On the train from Bikaner to Chandigargh, we first rushed on the train like cattle, I was pushed all over, but forced my body up and through the sleeper. I was surprised with my ability to get up to the top so quickly with my backpack and carry on, but I made it up. When you get a seat on train, it always produces a huge sigh of relief otherwise you are stuck on the floor or sitting on the corner of seat, which is always comfortable ha!
And for some more general information, general seating tickets are only for the first three trains of the car, which are first come first serve. Even though, I am not first come first serve, I always get a seat because of the Indian hospitality, which treats guest before themselves. Sometimes I sit on the floor outside the train door, which is my favorite, but that is by my choice.
Without the help of an Indian, I scouted out my own seat and I was proud. I was sitting at the top contently and then next to me comes one of the worst smells I have smelled coming from a single person in India. It smelled like rotten eggs mixed with a baby’s diaper. One can only imagine my facial expression with complete disgust. I was not going to hold it back rather I was going to show that person that this smell was completely unacceptable. I have trained myself to plug my nose on the train, but this smell was at a whole new level-really. I look down at my friend(who wears a red snow cap, a brown sweater, and mittens-adorable). He starts laughing because he can read my face and smell what is going on. I leave my backpack there and start the hunt for seat #2.
The outlook is grim because the aisles are packed and the area by the bathroom is even worse with people almost falling off the train. A man gets up and gives me his seat, which is next to the SADHU. I know he is a Sadhu from speaking with a local who said he is stationed up North near the Himalayas. I have had a handful of interactions with Sadhus and this was another special one. I just sit quietly and am quite captivated by his presence. He does not smile, but he just looks deep in the eyes as if he is reading my soul. He was at the top sleeper bunk sitting Indian style with a shiny silver pot. I know he is a Sadhu from speaking with a local who said he is stationed up North near the Himalayas. He looked so proud and happy with this new pot and was displaying it to his friends on the train. I am assuming this was something for religious purposes to use at temple. (I should refer back to my vocabulary, but I am not).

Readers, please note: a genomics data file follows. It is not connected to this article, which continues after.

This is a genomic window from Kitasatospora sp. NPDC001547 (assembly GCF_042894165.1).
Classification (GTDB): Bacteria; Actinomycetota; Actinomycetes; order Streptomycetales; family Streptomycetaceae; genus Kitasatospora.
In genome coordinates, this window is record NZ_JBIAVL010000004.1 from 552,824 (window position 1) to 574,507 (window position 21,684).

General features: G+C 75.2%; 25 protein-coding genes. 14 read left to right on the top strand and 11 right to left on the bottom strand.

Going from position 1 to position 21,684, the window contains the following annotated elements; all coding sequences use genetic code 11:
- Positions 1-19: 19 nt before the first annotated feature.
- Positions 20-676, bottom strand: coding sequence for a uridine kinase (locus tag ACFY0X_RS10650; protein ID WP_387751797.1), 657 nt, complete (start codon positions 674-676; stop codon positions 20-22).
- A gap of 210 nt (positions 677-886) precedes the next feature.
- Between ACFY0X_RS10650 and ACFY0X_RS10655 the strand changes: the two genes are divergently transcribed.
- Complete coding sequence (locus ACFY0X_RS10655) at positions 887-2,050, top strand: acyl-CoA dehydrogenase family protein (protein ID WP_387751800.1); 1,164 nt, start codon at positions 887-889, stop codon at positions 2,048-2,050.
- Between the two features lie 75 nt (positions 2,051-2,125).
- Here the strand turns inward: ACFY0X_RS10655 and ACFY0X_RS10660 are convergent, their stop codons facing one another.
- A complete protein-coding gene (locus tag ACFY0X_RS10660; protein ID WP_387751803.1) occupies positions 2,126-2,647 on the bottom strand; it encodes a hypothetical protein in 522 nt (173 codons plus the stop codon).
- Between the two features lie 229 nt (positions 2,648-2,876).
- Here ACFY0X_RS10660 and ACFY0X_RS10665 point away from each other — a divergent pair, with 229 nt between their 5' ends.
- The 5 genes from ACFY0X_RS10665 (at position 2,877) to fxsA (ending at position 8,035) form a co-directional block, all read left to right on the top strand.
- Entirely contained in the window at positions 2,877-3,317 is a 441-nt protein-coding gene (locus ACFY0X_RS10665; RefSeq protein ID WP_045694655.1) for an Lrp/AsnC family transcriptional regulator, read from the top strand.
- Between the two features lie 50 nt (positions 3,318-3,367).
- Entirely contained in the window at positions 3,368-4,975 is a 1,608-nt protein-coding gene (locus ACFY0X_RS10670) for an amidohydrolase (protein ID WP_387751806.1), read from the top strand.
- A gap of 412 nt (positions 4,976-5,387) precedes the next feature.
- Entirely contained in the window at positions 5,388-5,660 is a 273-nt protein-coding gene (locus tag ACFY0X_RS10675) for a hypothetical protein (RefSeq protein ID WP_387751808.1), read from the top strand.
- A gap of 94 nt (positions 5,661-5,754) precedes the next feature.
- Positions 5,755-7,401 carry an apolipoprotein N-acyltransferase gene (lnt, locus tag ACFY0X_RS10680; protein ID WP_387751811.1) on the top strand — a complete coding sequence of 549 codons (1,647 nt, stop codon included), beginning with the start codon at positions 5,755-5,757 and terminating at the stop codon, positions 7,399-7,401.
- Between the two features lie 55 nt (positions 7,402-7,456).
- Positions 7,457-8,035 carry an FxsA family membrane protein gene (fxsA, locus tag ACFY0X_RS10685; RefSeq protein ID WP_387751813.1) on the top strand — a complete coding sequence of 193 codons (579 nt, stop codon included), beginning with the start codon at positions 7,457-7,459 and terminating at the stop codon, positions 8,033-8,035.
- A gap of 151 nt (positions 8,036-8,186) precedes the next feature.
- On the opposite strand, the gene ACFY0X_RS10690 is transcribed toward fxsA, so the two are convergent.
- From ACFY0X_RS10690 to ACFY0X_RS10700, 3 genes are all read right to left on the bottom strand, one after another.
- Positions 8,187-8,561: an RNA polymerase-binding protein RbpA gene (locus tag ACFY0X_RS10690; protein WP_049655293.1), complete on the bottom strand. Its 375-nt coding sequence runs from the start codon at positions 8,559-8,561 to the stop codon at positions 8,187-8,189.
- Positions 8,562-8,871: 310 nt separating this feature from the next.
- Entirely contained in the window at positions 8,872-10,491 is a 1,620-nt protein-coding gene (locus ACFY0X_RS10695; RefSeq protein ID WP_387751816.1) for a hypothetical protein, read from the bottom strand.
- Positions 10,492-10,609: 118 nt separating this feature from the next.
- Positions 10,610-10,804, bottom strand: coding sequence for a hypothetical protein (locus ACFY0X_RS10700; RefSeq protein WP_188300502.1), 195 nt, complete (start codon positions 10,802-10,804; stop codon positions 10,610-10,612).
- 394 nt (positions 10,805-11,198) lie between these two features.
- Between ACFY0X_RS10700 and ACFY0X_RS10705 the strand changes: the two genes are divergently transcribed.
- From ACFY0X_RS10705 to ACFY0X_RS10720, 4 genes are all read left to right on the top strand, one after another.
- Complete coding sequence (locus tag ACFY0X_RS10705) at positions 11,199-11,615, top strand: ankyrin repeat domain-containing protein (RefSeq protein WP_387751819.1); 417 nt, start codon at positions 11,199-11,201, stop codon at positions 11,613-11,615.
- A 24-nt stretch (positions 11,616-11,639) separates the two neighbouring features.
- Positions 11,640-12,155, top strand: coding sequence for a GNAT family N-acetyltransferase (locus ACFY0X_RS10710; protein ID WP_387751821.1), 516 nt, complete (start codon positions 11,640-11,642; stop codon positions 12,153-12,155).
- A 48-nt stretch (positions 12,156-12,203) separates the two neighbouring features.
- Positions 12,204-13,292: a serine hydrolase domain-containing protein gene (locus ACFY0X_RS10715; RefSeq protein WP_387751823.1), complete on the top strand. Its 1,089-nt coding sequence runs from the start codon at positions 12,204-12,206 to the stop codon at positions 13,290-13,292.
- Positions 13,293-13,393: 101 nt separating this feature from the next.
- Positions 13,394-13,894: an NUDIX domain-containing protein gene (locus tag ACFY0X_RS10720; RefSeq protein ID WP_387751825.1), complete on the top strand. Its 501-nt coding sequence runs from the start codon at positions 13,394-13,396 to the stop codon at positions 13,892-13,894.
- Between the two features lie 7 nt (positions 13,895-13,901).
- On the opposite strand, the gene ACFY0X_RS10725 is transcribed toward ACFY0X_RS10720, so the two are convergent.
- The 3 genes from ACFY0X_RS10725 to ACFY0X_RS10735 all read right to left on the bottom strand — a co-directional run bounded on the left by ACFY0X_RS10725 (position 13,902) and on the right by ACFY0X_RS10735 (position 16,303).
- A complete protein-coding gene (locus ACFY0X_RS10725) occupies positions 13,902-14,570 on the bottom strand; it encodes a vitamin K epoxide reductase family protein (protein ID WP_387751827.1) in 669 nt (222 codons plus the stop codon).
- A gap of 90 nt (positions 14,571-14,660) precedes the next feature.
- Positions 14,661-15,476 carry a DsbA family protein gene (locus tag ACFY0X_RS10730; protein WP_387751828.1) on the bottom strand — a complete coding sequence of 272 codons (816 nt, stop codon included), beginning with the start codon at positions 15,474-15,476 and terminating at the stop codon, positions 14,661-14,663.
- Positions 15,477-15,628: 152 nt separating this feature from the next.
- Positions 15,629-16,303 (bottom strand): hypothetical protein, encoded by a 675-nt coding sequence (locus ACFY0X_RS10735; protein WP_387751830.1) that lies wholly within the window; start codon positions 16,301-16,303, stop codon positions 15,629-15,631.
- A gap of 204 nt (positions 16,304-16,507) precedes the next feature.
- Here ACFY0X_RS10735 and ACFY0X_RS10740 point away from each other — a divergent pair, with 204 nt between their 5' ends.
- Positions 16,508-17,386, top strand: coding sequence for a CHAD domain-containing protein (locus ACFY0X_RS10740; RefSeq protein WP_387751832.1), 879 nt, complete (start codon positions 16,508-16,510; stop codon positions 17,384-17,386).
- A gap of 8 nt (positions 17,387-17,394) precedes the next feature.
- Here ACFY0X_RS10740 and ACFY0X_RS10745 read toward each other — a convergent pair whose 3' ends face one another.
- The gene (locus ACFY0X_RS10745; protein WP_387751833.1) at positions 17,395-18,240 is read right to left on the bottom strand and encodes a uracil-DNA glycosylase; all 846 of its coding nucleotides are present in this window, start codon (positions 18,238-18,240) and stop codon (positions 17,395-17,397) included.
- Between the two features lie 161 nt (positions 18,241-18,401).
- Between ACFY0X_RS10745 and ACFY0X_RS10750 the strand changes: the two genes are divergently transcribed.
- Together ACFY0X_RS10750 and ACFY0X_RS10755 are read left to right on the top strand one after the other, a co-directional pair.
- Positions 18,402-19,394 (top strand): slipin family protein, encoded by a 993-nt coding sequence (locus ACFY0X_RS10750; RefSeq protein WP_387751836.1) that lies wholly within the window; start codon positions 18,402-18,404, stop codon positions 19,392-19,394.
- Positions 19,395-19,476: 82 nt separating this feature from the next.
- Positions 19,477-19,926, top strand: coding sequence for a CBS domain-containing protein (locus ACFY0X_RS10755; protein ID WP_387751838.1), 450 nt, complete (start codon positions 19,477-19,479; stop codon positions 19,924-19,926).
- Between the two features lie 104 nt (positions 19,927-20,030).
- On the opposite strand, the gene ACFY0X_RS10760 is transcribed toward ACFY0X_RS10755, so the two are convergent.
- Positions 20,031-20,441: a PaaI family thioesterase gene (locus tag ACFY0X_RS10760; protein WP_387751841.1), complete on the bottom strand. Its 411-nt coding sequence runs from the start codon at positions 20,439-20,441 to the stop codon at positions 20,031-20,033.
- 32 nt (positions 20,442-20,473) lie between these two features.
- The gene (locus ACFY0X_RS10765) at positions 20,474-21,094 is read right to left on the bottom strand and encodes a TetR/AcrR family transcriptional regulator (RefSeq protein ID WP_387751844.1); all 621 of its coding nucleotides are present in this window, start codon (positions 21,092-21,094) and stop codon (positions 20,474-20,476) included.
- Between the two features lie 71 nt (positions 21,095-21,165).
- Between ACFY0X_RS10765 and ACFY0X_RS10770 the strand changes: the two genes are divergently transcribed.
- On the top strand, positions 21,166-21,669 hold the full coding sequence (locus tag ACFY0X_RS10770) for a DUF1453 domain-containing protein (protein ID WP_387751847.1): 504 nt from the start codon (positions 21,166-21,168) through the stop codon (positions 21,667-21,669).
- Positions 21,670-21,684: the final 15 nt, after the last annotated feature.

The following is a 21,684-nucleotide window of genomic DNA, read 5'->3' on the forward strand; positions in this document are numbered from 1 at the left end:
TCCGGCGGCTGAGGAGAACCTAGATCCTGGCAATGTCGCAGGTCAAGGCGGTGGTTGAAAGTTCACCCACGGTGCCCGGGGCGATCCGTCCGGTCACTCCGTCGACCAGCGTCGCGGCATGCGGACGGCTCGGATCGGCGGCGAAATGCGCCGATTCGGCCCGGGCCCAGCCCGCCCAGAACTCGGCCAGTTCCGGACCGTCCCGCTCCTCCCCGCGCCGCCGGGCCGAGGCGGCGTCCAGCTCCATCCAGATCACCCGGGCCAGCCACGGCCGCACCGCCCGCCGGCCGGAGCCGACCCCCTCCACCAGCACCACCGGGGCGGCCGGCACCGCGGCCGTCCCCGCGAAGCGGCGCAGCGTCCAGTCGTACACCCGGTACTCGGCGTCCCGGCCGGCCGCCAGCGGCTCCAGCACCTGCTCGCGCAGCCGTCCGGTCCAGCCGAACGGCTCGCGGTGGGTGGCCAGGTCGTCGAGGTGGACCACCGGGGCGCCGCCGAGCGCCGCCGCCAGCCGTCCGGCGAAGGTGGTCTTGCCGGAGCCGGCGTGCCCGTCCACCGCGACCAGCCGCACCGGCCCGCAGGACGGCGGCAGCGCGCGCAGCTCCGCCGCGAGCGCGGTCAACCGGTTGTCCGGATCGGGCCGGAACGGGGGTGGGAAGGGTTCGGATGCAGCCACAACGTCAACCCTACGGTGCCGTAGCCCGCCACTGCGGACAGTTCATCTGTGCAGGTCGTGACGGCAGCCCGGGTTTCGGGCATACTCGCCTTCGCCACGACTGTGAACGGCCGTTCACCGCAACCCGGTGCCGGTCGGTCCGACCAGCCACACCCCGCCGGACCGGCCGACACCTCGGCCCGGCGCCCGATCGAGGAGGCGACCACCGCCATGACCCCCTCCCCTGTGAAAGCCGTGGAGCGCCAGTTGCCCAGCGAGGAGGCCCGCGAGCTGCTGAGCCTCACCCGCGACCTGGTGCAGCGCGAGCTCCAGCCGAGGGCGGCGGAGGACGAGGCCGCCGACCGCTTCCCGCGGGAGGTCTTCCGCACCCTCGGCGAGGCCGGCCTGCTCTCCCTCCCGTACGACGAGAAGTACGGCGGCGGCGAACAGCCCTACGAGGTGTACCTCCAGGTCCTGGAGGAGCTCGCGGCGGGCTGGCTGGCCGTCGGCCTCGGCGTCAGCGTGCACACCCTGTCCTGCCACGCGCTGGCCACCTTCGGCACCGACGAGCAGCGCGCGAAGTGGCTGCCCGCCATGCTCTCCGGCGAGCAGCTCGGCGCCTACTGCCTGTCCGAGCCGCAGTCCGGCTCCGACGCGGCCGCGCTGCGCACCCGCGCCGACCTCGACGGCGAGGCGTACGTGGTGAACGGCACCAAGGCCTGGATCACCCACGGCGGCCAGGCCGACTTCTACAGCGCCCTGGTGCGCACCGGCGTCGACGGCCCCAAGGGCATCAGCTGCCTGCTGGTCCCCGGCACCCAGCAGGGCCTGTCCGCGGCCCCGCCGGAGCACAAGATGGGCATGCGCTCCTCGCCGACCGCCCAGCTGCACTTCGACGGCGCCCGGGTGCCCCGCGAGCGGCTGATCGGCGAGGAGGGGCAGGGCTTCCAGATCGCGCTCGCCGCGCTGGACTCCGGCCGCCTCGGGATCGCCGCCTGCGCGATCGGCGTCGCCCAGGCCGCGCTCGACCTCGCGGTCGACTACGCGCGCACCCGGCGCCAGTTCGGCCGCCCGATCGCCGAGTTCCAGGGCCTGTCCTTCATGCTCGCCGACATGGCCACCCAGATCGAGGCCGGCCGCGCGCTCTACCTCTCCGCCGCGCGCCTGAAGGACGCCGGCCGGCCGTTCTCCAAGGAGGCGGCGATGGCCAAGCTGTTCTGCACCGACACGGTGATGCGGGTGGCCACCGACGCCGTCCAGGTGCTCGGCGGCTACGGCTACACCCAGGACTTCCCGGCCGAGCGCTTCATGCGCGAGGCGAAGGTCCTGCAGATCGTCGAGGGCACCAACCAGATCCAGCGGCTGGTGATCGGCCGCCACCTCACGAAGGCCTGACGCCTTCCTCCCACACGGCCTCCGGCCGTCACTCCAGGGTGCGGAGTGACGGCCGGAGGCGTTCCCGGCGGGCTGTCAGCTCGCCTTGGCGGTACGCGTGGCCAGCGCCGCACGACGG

In my seat, I am jamming out to my IPOD and content with my seat even though it really is coming time for a sleeper to lay down. The sadu then starts shouting in Hindi at the two men next to him(usually 3-5 people sitting on one sleeper) to get up. The sadu pushes them up hurriedly and they jump off the the seat across. He points for me to come up to the top and I give him thanks with my alms. The sadu takes my seat and sits with another man and the sleeper across sits four men, while I have my own sleeper. India truly values respecting the tourists.
The sadu was very intimidating towards myself and others around him. He argues with some of the other local guys, but while he is shouting people are laughing. He really is quite comical and I really wish I could understand what he was ranting about constantly. He shuffles through his nike bag and pulls out his cigarettes. (This is common for Sadus and babas to smoke and engage in other substance use). He just keeps talking and it is clear that others are captivated by his presence. I sit in my sleeper quietly and just look down at him with admiration and gratitude for giving up his seat.